Third time a charm: SpaceX launches commercial satellite (Update 3)

Dec 03, 2013

The private US company SpaceX said it successfully launched on Tuesday its first commercial satellite, designed to provide telecommunications services to China and other Asian countries.

It said the launch came after two delays in recent days because of glitches with the company's Falcon 9 rocket.

On Tuesday it finally roared into space at 2241 GMT from Cape Canaveral Air Force Station in Florida, SpaceX said in a statement.

Its $100 million satellite was placed in orbit 14 minutes later.

"Falcon 9 executed a picture-perfect flight, meeting 100% of mission objectives," the statement said.

The rocket's cargo was a telecommunications satellite for the Luxembourg company SES, which until now has used European Ariane rockets or the Russian Proton for its satellite launches.

"Restart was good, apogee raised to 80k km (50k miles). Yes!!!," SpaceX owner Elon Musk, the billionaire Internet entrepreneur, said shortly after liftoff.

SES-8 is SpaceX's first launch to a geostationary transfer orbit—80,000 kilometers (50,000 miles) from Earth—and most challenging mission to date, the company said.

The SES-8 satellite is due to provide television, cable TV and other services to countries including China, India and Vietnam.

SpaceX is eager to get into the commercial satellite launch business, estimated to be worth $190 billion a year.

SpaceX said it has orders for nearly 50 more launches, more than 60 percent of them for commercial customers.

The launch is the first using an improved version of the Falcon 9 after a test flight in California.

A delay on Thursday was blamed on unexpected technical problems with the rocket's fuel system. Its first attempt at launch was also put off on Monday of last week.

The Falcon 9 has already succeeded in sending its Dragon capsules to the International Space Station under a contract with the US space agency, NASA.

The Dragon capsule takes cargo into space and brings back material from scientific experiments.

Explore further: After two delays, SpaceX counts down to satellite launch (Update)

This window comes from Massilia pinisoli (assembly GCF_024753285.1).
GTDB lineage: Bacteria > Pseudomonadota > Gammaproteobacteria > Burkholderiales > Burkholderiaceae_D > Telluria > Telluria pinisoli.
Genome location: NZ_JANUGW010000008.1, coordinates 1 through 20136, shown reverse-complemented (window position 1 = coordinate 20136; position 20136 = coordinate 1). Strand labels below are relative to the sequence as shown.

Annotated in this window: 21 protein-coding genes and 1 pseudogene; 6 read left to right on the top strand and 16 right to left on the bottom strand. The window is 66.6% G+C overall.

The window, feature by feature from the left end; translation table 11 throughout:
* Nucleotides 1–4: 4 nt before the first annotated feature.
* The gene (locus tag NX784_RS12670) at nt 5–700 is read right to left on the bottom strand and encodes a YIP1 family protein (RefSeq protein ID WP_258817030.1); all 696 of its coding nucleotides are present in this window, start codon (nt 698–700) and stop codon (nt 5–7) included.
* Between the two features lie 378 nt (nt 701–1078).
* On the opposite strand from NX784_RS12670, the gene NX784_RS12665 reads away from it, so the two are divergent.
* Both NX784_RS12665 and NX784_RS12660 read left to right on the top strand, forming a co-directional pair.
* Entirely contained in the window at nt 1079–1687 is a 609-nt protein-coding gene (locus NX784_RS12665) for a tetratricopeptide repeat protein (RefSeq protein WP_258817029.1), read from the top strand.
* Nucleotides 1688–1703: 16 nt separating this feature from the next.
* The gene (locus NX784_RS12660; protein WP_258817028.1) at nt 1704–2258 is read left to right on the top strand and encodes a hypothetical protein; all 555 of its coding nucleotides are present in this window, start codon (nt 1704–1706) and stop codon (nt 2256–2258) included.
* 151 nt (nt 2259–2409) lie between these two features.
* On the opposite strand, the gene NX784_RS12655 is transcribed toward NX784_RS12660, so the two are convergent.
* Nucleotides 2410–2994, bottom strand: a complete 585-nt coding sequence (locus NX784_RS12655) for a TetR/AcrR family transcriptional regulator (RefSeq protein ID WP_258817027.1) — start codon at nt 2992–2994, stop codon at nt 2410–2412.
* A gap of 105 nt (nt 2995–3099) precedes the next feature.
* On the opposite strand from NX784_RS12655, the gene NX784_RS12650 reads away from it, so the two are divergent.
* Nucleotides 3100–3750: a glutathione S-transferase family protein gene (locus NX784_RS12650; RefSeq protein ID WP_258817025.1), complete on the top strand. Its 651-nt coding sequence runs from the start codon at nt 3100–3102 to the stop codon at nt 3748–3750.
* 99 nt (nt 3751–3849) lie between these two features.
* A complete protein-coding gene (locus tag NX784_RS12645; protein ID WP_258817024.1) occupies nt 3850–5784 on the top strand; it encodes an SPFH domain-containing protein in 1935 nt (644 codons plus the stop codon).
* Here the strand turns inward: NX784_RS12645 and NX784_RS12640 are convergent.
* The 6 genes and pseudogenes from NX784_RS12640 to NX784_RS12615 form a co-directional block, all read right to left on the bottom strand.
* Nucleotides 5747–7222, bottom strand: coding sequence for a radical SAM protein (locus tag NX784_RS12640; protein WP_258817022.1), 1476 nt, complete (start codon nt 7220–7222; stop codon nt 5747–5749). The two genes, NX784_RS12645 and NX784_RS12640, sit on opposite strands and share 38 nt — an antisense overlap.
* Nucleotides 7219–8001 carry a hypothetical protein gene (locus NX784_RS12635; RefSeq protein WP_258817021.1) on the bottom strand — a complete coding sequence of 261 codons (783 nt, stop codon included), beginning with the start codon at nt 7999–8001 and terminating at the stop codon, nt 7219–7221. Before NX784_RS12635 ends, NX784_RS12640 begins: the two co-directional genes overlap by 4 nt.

add to favorites email to friend print save as pdf

Related Stories

SpaceX postpones first satellite launch

Nov 29, 2013

Private US company SpaceX postponed the launch of a rocket carrying its first telecommunications satellite on Thursday after two unsuccessful attempts at take-off.

First-ever SpaceX payload delivery set for launch

Nov 25, 2013

The maiden flight of the next-generation commercial SpaceX Falcon 9 rocket from the firm's Cape Canaveral launch facility is set to soar to space on Monday afternoon, Nov. 25 on a ground-breaking mission ...

Recommended for you

The source of the sky's X-ray glow

17 hours ago

In findings that help astrophysicists understand our corner of the galaxy, an international research team has shown that the soft X-ray glow blanketing the sky comes from both inside and outside the solar system.

End dawns for Europe's space cargo delivery role

Jul 27, 2014

Europe will close an important chapter in its space flight history Tuesday, launching the fifth and final robot ship it had pledged for lifeline deliveries to the International Space Station.

Giant crater in Russia's far north sparks mystery

Jul 26, 2014

A vast crater discovered in a remote region of Siberia known to locals as "the end of the world" is causing a sensation in Russia, with a group of scientists being sent to investigate.

NASA Mars spacecraft prepare for close comet flyby

Jul 26, 2014

NASA is taking steps to protect its Mars orbiters, while preserving opportunities to gather valuable scientific data, as Comet C/2013 A1 Siding Spring heads toward a close flyby of Mars on Oct. 19.

Bacteria manipulate salt to build shelters to hibernate

Jul 25, 2014

For the first time, Spanish researchers have detected an unknown interaction between microorganisms and salt. When Escherichia coli cells are introduced into a droplet of salt water and is left to dry, b ...

How do we terraform Venus?

Jul 25, 2014

It might be possible to terraform Venus some day, when our technology gets good enough. The challenges for Venus are totally different than for Mars. How will we need to fix Venus?

User comments : 2

Adjust slider to filter visible comments by rank

Display comments: newest first

Matthewwa25
Dec 03, 2013
This comment has been removed by a moderator.
QuixoteJ
1 / 5 (1) Dec 04, 2013
A delay on Thursday was blamed on unexpected technical problems with the rocket's fuel system. Its first attempt at launch was also put off on Monday of last week.
The only two sentences in the article that the author didn't separate with a carriage return.
Tetsugaku
not rated yet Dec 04, 2013
Is anyone but the government currently in competition with SpaceX?